As a teenager, Ed Zschau spent hours training to figure skate — at 5:30 a.m. and in the evening, too — then he did his homework. He told me it wasn’t because he was a skating phenom; he did it because he loved it. He loved it enough that he was willing to commit himself to it.
That’s where he learned about the power of practice, dedication, persistence and determination.
“These are all important life character lessons a person needs in order to change the world,” he said. “You don’t get a quick return if you want to do something that will change the world. You don’t get a quick return doing something that doesn’t matter. If you want to make a difference in society, making the world change for the better, you better be prepared for a long journey.”
Figure skating is also how Zschau learned the importance of meticulous preparation. I listened to him describe how he learned about the “human preparation principle.”
“You can be a better teacher if you have a difficult time learning,” he said. “It makes it so you can explain how to master the skill to someone else because you’ve actually completed every step yourself.”
Zschau had to labor and complete every single skill, step by step, in order to become a competitive skater. But he reduced his training time when he started school at Princeton University. He still skated in some competitions, but didn’t do as well because he was unable to dedicate as much time to prepare. That’s when he made the decision to stop skating competitively toward a spot on the U.S. National Team, and finish his degree at Princeton University.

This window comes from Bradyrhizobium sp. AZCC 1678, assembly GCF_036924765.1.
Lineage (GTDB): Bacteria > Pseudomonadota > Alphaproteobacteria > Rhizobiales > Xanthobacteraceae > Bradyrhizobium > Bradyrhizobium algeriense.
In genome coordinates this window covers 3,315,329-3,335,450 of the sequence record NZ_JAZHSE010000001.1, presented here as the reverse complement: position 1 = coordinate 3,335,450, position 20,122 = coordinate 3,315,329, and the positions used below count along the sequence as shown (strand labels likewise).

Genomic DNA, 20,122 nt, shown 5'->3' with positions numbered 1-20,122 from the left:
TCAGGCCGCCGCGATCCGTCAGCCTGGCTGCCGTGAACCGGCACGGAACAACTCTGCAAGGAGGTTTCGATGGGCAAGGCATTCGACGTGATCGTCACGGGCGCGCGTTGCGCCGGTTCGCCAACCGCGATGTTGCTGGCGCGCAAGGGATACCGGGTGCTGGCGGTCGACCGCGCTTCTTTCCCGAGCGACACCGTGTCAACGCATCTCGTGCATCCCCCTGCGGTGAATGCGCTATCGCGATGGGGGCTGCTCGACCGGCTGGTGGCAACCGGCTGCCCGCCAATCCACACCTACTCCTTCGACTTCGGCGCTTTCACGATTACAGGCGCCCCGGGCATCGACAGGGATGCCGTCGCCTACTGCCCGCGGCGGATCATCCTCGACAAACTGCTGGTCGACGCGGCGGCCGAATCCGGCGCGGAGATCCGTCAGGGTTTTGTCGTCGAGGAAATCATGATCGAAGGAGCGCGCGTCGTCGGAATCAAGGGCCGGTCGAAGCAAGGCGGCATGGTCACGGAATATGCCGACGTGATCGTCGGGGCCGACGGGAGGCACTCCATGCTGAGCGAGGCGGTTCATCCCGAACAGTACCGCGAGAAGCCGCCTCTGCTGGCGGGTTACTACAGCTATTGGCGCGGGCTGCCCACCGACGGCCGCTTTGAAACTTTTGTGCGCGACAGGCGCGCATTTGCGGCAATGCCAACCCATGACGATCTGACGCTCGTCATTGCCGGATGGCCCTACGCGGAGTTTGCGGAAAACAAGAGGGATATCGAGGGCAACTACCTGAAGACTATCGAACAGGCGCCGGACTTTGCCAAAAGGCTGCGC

That was in 1961, when the U.S. Figure Skating Team died in a plane crash on a flight from New York City to Brussels, Belgium, for competition. Making the decision not to continue to compete toward a spot on the team possibly saved his life.
“As soon as I got my degree, I joined the Navy,” he said. “But I answered a question on the health input form, disclosing a healed injury I’d had as a skater. That one answer caused the Navy to run more tests and they decided I was unfit for service there because of that old injury.
“Within six days my life changed!” he said. “I was rejected by the Navy and found myself at Stanford in the MBA Program.”
I sat enthralled as Zschau told his life story. His life teaches that people who achieve great things go through lots of setbacks, disappointments and struggles, even though it may appear as if their success happened over night. Here are five more gems from him:
• “Opportunities unexpectedly happen and they only matter in life if you seize the moment and do something about it.”
• “You can have fun doing great things.”
• “If you can change the world for the better, that’s as good as it gets.”
• “Your personal experiences can combine to create your own unique impact on the world.”
• “Things sometimes don’t work out the way you planned and you have to adapt, segue into something that will work.”
My time with Zschau ended too quickly. Within two hours, my life was changed. I learned that you and I should do what we enjoy doing. Do it the best we know how, and good things will happen for us, if we will only get out of our comfort zones and do something we haven’t done before. That opens our lives to keep learning and adding value to others by passing part of ourselves along. It is then we’re prepared to seize unexpected opportunity when it happens.
Lynn Butterfield lives in Erda and is a managing broker for a real estate company.